Opinion: The AFLW found instant success, but challenges remain for its long-term sustainability

This has been a momentous year for women’s sport in Australia. For the first time, the country’s major sporting leagues had both male and female competitions following the introduction of the NRL Women’s Premiership – a tournament that builds on the success of the first-ever Women’s State of Origin competition.

Players from the inaugural AFLW season  with cup and ball.The teams in the inaugural AFLW season (source: AFL)

Since 2015, new elite women’s competitions have been introduced in Australian football (AFLW), cricket (Women’s Big Bash League) and Rugby League, while the National Netball League emerged as a replacement to the ANZ Championship. The top-division women’s football competition, the W-League, has also grown in visibility, with a new deal to televise all of its matches.

A recent study highlighted increasing numbers of women’s sport fans, as well. It found that 84% of sport fans in Australia and seven other countries were interested in women’s sport. Among men, 51% said they were engaged in women’s sport.

While this is all good news for women’s sport, challenges remain. And with the AFLW about to enter its third season, it is a critical time for this league in particular.

The league’s success has clearly been seen as a threat to some. Former AFL player Mick Malthouse sparked outrage – and prompted AFLW star Moana Hope to storm out of a Grand Final luncheon – when he suggested the AFL was a “man’s game”. He went on later to say:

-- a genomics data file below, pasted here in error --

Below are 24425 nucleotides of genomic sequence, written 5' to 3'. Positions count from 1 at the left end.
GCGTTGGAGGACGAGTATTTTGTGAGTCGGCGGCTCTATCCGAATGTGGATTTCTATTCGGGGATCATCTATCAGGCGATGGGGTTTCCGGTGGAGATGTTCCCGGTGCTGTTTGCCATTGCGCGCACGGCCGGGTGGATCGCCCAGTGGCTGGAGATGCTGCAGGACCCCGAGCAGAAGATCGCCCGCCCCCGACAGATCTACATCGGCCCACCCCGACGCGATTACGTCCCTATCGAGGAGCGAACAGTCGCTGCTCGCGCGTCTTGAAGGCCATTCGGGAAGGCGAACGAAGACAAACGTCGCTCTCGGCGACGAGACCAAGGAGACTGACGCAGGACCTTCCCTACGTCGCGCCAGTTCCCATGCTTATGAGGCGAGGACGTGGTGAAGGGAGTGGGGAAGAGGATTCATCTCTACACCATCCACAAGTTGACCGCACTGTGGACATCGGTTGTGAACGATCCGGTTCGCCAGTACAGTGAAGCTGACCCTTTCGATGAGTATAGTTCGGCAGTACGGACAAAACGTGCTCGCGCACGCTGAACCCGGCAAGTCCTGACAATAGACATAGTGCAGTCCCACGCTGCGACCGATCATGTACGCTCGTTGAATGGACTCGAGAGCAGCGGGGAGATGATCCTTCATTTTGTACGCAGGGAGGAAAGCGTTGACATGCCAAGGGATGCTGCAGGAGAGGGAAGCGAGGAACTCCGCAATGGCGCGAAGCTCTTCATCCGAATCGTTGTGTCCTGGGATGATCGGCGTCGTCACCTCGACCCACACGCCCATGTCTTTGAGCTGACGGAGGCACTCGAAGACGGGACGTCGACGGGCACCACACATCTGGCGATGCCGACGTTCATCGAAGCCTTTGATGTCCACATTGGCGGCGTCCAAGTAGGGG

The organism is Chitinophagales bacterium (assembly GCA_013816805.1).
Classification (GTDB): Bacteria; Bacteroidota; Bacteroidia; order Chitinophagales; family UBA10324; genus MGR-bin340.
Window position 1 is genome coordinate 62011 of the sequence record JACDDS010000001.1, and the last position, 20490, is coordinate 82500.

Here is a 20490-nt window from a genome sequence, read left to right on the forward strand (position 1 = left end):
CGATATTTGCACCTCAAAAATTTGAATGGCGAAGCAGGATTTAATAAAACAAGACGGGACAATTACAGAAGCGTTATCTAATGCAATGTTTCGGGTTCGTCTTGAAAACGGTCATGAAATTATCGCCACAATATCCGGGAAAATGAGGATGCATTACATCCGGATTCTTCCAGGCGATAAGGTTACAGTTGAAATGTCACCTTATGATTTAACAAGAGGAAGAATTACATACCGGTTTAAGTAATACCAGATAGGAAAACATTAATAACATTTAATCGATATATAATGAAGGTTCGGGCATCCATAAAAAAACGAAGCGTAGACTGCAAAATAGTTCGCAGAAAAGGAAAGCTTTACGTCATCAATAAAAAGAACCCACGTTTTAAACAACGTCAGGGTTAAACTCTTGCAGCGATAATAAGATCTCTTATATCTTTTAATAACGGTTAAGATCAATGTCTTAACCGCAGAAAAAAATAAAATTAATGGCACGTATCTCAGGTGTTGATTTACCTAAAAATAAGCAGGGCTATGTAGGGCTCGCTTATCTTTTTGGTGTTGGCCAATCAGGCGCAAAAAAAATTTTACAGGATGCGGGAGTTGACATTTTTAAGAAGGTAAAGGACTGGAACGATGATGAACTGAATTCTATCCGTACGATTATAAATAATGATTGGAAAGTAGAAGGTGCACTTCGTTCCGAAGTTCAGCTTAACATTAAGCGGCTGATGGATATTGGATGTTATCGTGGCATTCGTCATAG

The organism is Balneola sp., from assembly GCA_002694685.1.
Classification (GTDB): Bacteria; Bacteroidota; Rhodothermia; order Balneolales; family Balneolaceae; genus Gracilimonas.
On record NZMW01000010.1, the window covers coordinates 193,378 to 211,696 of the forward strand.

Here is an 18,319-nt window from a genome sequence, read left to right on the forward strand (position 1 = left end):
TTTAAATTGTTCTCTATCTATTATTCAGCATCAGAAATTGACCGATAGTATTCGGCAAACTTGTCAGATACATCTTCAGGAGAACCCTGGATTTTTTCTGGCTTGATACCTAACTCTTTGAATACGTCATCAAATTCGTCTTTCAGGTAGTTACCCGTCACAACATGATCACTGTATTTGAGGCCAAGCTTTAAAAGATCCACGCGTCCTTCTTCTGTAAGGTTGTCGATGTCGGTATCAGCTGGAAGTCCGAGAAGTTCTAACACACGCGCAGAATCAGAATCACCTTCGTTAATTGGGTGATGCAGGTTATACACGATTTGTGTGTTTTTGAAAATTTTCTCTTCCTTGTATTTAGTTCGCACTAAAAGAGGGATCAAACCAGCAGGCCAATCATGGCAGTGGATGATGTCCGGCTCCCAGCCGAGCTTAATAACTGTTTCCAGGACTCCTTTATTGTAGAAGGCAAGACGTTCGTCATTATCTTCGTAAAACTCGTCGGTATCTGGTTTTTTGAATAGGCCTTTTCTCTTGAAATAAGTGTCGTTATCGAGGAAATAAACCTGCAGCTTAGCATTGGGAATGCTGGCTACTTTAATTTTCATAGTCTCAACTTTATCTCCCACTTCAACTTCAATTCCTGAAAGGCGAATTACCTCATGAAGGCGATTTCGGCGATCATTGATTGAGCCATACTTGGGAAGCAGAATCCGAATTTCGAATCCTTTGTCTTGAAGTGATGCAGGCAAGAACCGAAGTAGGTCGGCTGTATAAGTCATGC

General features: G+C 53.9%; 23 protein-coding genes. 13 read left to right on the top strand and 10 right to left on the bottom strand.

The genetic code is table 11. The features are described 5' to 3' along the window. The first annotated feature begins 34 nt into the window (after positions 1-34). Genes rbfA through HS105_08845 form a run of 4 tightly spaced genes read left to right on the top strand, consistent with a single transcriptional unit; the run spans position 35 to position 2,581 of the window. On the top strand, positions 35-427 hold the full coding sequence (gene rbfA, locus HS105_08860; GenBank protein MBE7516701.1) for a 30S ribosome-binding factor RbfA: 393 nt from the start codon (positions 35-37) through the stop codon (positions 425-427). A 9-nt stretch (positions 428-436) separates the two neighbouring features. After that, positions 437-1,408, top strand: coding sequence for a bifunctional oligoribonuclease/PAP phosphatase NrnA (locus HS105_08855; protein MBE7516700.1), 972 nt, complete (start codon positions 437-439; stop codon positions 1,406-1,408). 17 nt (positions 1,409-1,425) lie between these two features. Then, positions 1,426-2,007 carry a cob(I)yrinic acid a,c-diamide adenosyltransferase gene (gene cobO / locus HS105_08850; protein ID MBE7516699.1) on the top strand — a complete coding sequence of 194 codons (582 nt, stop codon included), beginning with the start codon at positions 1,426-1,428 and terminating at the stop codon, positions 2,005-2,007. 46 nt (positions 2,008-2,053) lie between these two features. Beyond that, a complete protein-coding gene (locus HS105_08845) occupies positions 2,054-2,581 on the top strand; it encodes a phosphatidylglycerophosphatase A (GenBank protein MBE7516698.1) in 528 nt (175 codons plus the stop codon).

"Let’s get the game into such a manner that it doesn’t expose the girls to the injuries that some of the men are copping, because we are built differently."

Lingering stereotypes and misogyny are one thing. But the AFLW also needs to address critical funding and visibility issues in order to ensure its long-term viability, including tackling big questions over whether to charge fans for tickets and how to pay players a living wage.

Maintaining fan interest

Attendance figures for the AFLW have been higher than was initially expected. When the league launched last year, the first four games drew more than 50,000 fans. A crowd of nearly 41,975 also turned out for a match between Fremantle and Collingwood earlier this year, setting a record for the largest stand-alone women’s sporting event in Australian history.

So far, the vast majority of AFLW games have been free to attend (except when scheduled before a men’s game in a double-header). Significantly, the fans at the Fremantle-Collingwood match paid a A$2 entry fee. Yet, the challenge of making the AFLW profitable in the long run remains.

The AFL has considered charging for tickets to all games – a major step that would certainly ensure the league’s sustainability. First, this would generate revenue to allow for greater wages for the players. It also places a value proposition on the sport and gives the league a greater degree of credibility.

The WBBL has taken this approach this season, charging fans A$10 to attend games in Sydney. Sydney Sixers general manger Jodie Hawkins said of the move:

"The decision to ticket the WBBL is in line with the value we believe the elite matches deliver and our match-day experiences will reflect that."

Sponsorships and TV deals